Immune Mechanisms Important for the Pathogenesis of Graft-Versus-Host Disease

 

Trainee:

LeShara Fulton

lesharafulton

Research Mentor

Dr. Jonathan Serody, MD

serody

Clinical Co-mentor

Dr. Kimberly Kasow, MD

kasow

Clinical Co-Mentor

Dr. Stephanie Sarantopoulos, MD

unavailable
Home Department Microbiology and Immunology
Project Description

Allogeneic hematopoietic stem-cell transplantation is the treatment of choice for patients with high risk acute leukemia, recurrent leukemia, bone marrow failure syndromes and is commonly utilized for the treatment of indolent lymphomas. One significant consequence of allogeneic stem cell (Allo SCT) transplantation is the occurrence of acute graft-versus-host disease (aGvHD), which is mediated by mature T cells present in the donor marrow or stem cell inoculums. GvHD occurs in 30-60% of individuals that undergo an allogeneic SCT and can cause significant morbidity and mortality in this patient population.

One aspect of the biology of GvHD that has received attention recently has been the role of migratory proteins found on donor T cells in the migration of donor cells to the initial sites of activation. This work has shown that donor T cells initially migrate to lymphoid tissue of the host where they are activated by host antigen presenting cells. This activation changes the expression of migratory proteins on the surface of donor T cells allowing them to migrate to GvHD target tissue. Recent work has suggested that inhibiting the migration of donor T cells into or out of the lymphoid tissue has a significant effect on the incidence and severity of acute GvHD. Coronin 1A (Coro 1A) an actin binding protein found in immune and hematopoietic tissue plays a critical role in T cell migration. Previous data has shown a protective effective of Coro 1A-/- T cells in aGvHD. Based on these data I will evaluate the function of Coro 1A in the pathogenesis of aGvHD.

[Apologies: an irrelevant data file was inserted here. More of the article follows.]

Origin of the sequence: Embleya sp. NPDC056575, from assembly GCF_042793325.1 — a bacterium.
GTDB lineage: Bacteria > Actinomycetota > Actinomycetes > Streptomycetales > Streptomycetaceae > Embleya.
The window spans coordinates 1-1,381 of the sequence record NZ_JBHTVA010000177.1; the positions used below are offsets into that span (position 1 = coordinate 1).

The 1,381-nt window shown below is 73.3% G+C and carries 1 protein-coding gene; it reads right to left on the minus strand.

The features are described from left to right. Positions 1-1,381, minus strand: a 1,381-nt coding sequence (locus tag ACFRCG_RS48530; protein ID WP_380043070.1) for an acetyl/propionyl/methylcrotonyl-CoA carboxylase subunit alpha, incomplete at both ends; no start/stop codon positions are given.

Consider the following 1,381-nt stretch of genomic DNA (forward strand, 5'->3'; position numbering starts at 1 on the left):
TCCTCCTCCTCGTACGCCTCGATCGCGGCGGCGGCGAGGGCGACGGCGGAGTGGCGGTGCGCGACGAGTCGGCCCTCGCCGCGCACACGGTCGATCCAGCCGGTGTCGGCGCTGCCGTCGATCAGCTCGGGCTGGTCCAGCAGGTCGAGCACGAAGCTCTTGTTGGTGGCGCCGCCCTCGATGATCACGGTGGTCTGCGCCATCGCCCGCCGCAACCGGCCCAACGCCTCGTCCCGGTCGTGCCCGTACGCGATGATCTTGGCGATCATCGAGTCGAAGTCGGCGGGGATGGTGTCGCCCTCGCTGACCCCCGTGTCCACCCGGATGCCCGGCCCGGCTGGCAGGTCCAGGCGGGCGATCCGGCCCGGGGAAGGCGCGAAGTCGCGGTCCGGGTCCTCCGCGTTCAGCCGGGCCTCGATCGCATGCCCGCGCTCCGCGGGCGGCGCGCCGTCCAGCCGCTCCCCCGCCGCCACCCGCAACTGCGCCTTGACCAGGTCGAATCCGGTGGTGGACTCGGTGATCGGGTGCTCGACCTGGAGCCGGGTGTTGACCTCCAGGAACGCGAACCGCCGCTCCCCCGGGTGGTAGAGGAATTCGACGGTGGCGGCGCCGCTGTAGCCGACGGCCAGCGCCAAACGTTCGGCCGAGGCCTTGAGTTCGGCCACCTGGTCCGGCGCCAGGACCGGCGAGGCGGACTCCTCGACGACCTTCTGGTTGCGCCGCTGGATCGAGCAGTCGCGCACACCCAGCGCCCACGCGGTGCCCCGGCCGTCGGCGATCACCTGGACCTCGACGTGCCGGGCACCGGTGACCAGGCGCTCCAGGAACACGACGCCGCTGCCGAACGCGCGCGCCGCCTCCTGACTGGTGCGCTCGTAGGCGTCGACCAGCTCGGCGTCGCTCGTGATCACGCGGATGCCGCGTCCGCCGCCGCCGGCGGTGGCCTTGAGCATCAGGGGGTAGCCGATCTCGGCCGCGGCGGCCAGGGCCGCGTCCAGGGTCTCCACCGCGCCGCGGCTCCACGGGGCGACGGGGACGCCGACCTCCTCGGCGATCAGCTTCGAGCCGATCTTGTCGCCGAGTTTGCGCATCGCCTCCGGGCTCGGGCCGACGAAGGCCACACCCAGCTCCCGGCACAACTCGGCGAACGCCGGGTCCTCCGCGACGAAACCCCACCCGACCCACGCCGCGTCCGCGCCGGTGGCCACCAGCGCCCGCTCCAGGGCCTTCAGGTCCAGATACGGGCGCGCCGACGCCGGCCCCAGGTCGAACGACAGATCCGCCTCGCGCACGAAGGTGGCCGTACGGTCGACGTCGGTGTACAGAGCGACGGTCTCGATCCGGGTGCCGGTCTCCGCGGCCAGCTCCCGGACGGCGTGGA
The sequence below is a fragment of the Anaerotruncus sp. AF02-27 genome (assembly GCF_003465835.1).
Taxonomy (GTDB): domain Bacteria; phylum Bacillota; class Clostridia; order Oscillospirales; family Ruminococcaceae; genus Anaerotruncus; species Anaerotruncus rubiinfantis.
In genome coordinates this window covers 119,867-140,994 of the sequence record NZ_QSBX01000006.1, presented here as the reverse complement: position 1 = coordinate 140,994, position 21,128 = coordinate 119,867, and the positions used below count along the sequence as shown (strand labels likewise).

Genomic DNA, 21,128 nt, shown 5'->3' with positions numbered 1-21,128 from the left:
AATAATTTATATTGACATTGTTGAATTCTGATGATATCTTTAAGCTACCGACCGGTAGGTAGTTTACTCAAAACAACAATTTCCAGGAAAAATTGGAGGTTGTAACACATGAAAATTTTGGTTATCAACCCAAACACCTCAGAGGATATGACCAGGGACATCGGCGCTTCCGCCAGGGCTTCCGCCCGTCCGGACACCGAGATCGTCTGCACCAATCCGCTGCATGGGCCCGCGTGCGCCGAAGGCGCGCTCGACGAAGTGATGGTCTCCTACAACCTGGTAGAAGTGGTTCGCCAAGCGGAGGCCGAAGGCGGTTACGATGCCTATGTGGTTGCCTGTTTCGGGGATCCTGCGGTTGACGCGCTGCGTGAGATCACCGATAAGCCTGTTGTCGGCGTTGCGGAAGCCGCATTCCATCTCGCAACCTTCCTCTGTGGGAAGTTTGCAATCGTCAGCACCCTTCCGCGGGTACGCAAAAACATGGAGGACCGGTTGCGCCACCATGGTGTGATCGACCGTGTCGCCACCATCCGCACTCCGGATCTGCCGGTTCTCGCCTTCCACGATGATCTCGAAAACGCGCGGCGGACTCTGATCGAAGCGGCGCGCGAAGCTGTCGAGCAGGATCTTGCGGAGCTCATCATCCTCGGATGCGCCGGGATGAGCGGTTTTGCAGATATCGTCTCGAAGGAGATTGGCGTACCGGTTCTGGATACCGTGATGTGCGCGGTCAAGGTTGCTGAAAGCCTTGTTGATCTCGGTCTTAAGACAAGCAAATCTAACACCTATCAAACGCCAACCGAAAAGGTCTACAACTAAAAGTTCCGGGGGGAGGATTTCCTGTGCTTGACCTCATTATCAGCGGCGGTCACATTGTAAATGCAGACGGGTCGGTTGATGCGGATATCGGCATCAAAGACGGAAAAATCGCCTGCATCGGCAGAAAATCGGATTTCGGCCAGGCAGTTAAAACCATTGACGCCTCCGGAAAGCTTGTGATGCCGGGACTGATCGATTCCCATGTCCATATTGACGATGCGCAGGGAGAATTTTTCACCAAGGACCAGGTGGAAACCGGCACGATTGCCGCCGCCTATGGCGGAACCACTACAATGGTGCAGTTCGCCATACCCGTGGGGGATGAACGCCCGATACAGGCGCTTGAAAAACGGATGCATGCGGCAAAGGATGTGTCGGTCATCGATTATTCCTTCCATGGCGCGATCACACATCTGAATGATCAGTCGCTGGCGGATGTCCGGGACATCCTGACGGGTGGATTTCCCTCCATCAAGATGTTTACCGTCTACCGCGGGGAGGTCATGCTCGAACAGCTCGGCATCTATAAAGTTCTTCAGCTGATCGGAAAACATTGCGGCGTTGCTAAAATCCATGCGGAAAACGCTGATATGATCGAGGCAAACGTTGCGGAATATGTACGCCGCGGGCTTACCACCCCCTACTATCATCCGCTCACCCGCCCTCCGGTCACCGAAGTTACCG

Determining specific T cell populations responsible for the pathogenesis of GvHD is critical for improved therapies. Studies in our laboratory have demonstrated that TH17 cells are able to mediate GvHD, characterized by extensive skin and pulmonary inflammation. My research will continue the investigation of TH17 cells involvement in GvHD and possible targeting this cell population for novel clinical therapies.